Start, again, with standing with equal weight on both feet and pelvis over ankles. Bend your left knee and keep your right leg straight. The left side of your pelvis, the bent knee side, will drop down towards the floor. The right side side of your pelvis, the straight leg side, will hike up towards the ceiling. There will be a shortening of your left side and a lengthening on the right side. Come back to the starting position and do the other side. Right knees bends, right side of pelvis drops, shortening on the right side of torso. Left leg stays straight, left side of pelvis hikes, and lengthening on the left side of torso.


Start standing with equal weight on both feet and pelvis over ankles. Your entire pelvis is going to rotate to the right, while your ribs and head keep facing front. Return to the starting position and repeat to the other side. Your entire pelvis rotates to the left, ribs and head facing front.

Click here video link of movement demonstrations.

Movement Combination

All of the movements of the pelvis happen in ordinary, every day walking. They are part of the human gait cycle. Go for a short walk, preferably outside, but you can walk in your inside space too. Without changing anything, can you notice these movements? It’s not so easy as noticing them in isolation because they are happening together!

Playing Experiment

Try playing your flute while doing the various movements of your pelvis. I recommend starting with long tones or scales, something that’s not super busy with fingers, for now. You might find that some of these movements are very easy and familiar with flute in hand and others might be completely foreign. The goal is to just experiment and notice what is possible.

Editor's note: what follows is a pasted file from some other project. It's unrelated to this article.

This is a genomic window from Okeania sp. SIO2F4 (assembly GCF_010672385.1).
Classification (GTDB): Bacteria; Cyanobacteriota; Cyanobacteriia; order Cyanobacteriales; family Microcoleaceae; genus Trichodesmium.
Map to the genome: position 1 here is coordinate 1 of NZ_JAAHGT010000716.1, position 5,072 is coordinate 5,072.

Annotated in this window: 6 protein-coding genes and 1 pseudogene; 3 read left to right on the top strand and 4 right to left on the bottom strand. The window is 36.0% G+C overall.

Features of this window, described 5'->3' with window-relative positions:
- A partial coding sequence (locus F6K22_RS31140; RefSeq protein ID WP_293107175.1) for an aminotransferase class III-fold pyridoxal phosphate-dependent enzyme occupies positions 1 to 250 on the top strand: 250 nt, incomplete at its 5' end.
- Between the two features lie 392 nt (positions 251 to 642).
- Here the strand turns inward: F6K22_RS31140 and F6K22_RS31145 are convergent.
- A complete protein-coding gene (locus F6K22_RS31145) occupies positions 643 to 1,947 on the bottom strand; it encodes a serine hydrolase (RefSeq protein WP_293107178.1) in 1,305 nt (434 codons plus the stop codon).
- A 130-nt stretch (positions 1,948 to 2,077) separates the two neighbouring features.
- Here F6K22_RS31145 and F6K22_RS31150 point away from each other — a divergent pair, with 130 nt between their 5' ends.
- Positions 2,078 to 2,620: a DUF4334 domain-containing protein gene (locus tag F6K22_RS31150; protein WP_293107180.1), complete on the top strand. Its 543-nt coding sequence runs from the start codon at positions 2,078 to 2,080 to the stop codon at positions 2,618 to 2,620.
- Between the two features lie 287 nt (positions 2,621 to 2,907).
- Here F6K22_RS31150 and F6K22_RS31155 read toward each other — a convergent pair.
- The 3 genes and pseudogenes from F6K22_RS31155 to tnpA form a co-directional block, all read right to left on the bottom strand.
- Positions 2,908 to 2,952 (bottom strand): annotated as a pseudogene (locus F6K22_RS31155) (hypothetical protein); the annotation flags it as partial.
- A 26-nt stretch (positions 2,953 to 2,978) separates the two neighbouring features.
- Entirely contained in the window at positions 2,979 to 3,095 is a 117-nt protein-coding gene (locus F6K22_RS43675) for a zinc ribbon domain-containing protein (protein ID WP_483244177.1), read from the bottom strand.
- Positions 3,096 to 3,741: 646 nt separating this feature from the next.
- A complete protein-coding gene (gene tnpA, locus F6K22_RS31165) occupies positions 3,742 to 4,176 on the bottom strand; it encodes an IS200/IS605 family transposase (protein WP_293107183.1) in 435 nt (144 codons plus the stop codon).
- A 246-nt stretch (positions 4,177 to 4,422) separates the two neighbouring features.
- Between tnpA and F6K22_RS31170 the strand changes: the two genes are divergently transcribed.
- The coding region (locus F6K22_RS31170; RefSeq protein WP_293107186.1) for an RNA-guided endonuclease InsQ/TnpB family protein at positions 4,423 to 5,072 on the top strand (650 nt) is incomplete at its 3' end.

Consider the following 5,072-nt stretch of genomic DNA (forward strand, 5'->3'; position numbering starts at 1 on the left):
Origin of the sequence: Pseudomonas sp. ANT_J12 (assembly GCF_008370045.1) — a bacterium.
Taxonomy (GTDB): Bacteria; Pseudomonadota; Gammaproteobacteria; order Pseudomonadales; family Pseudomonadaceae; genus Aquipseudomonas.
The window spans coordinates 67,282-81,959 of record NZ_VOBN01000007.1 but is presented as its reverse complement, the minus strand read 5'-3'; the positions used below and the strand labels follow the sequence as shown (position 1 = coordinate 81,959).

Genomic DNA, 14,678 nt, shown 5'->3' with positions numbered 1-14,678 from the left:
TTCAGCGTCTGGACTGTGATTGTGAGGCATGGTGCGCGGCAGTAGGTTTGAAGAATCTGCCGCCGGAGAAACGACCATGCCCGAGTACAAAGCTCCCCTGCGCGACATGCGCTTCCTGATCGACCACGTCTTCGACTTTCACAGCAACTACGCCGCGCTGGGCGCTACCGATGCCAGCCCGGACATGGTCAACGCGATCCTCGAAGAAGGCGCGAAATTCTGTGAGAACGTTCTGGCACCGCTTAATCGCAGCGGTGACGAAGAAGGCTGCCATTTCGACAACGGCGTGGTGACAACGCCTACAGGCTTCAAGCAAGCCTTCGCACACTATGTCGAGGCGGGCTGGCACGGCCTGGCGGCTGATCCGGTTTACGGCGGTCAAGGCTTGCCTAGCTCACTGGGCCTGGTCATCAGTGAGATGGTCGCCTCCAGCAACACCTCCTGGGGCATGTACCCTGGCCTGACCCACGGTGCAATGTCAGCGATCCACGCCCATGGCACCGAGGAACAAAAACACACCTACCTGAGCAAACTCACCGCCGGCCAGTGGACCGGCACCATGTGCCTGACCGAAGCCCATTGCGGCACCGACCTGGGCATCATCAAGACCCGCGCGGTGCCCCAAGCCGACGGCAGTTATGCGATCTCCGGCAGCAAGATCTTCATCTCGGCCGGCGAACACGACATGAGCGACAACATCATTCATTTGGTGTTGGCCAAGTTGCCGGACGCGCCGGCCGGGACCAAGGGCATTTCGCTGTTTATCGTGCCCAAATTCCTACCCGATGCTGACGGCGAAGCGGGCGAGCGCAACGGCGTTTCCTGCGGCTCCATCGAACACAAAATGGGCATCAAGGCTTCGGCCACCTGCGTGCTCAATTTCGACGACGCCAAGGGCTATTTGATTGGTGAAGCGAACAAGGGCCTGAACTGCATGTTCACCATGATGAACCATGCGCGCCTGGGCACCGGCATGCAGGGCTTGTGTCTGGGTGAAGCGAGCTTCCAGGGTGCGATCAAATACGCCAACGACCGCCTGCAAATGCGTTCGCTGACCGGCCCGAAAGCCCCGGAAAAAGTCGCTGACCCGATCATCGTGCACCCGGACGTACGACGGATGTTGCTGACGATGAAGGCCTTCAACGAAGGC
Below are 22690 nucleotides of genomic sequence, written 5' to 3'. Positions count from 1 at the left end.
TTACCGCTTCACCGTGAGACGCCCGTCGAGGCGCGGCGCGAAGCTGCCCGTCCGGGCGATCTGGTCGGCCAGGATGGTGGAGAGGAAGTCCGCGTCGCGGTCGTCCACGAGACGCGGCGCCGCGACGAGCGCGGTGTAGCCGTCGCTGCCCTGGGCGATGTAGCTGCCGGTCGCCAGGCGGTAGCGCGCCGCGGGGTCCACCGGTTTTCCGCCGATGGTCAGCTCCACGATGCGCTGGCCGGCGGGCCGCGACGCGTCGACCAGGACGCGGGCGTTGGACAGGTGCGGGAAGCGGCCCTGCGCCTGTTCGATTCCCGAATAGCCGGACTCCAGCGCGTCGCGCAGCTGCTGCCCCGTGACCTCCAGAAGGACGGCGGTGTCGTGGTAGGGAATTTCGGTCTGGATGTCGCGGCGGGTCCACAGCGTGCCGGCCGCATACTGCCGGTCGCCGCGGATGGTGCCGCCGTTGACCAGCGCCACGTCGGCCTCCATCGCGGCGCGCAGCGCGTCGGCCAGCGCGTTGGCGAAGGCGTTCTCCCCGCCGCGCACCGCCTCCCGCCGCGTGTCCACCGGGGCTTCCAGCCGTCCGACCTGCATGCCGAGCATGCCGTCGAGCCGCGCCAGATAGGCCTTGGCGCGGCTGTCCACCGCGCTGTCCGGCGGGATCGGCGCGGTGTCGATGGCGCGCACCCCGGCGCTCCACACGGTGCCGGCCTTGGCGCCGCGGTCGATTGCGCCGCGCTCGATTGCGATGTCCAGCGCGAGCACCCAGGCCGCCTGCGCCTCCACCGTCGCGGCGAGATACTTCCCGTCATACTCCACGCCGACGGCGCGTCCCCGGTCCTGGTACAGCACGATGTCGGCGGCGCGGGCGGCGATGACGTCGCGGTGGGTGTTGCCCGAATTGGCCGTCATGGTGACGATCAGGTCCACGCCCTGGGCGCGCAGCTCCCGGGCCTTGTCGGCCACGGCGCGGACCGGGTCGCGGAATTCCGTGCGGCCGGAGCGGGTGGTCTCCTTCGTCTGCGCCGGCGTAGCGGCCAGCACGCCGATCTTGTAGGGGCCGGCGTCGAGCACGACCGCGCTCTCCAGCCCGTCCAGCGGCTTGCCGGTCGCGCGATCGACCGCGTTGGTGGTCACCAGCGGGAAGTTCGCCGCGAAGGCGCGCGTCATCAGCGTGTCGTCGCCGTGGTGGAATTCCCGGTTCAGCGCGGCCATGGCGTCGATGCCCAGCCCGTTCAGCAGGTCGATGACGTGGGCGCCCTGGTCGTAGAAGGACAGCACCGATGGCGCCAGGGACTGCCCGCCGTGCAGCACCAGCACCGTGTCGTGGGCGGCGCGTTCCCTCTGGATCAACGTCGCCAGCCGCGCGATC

Many flutists play with most of their weight on the left foot and this often goes along with a shift of the pelvis to the left. Some flutists have the opposite habit—more weight on right foot and shift of pelvis to the right. For many flutists, there is some rotation of the pelvis to the right as the flute comes into playing position. Many people find that they are chronically stuck in posterior pelvic tilt and this goes along with sitting a lot. Most chairs, car seats, and seats on public transportation force until this tucked under position becomes the default. Some flutists will find that they go into extreme anterior pelvic tilt when playing and the excessive curve in the lower back is easy to see.

Revisit Global Connection Experiment #1 from the November issue. Notice that when rocker bones are going straight down into the chair, the pelvis is relatively neutral. ASIS points and pubic symphysis, the three points of the triangle, are organized on the same vertical plane. When you roll back on your rocker bones, into the C-shaped position, your pelvis in in posterior tilt. When you rock forward on your sitting bones, you’re going into more of an anterior pelvic tilt.

So what?

The next article in the series is going to talk about some of the muscles that connect the pelvis to other body parts. Flutists tend to be very interested in anything that improves breathing and arm use and some of these connections are influenced by what movement choices you’re making with your pelvis. For now, the goal is to simply notice that there are lots of ways your pelvis can move. Stay tuned!

  1. Hi, This is a lovely summation of muscular balance issues with the pelvis. However, I want to point out that there can be significant bony, skeletal differences ie. dysplasia, which can contribute a confusing picture to flutists who are trying to rebalance themselves. Dysplasia is not uncommon (especially with dancers, gymnasts, and flexible people), and badly undiagnosed/under-diagnosed, and people with dysplasia often have frustrating conversations with PTs, yoga instructors etc. on why things don’t work in spite of muscular adjustments. I’m hoping that in future performers will become more educated about the variabilities of skeletal issues, so that we can become our own best advocates.

  2. Kelly Wilson

    I absolutely agree that there are bony, skeletal differences among people. I like to remind my students often that the skeletal images they are seeing are all averages and nobody looks exactly like the picture!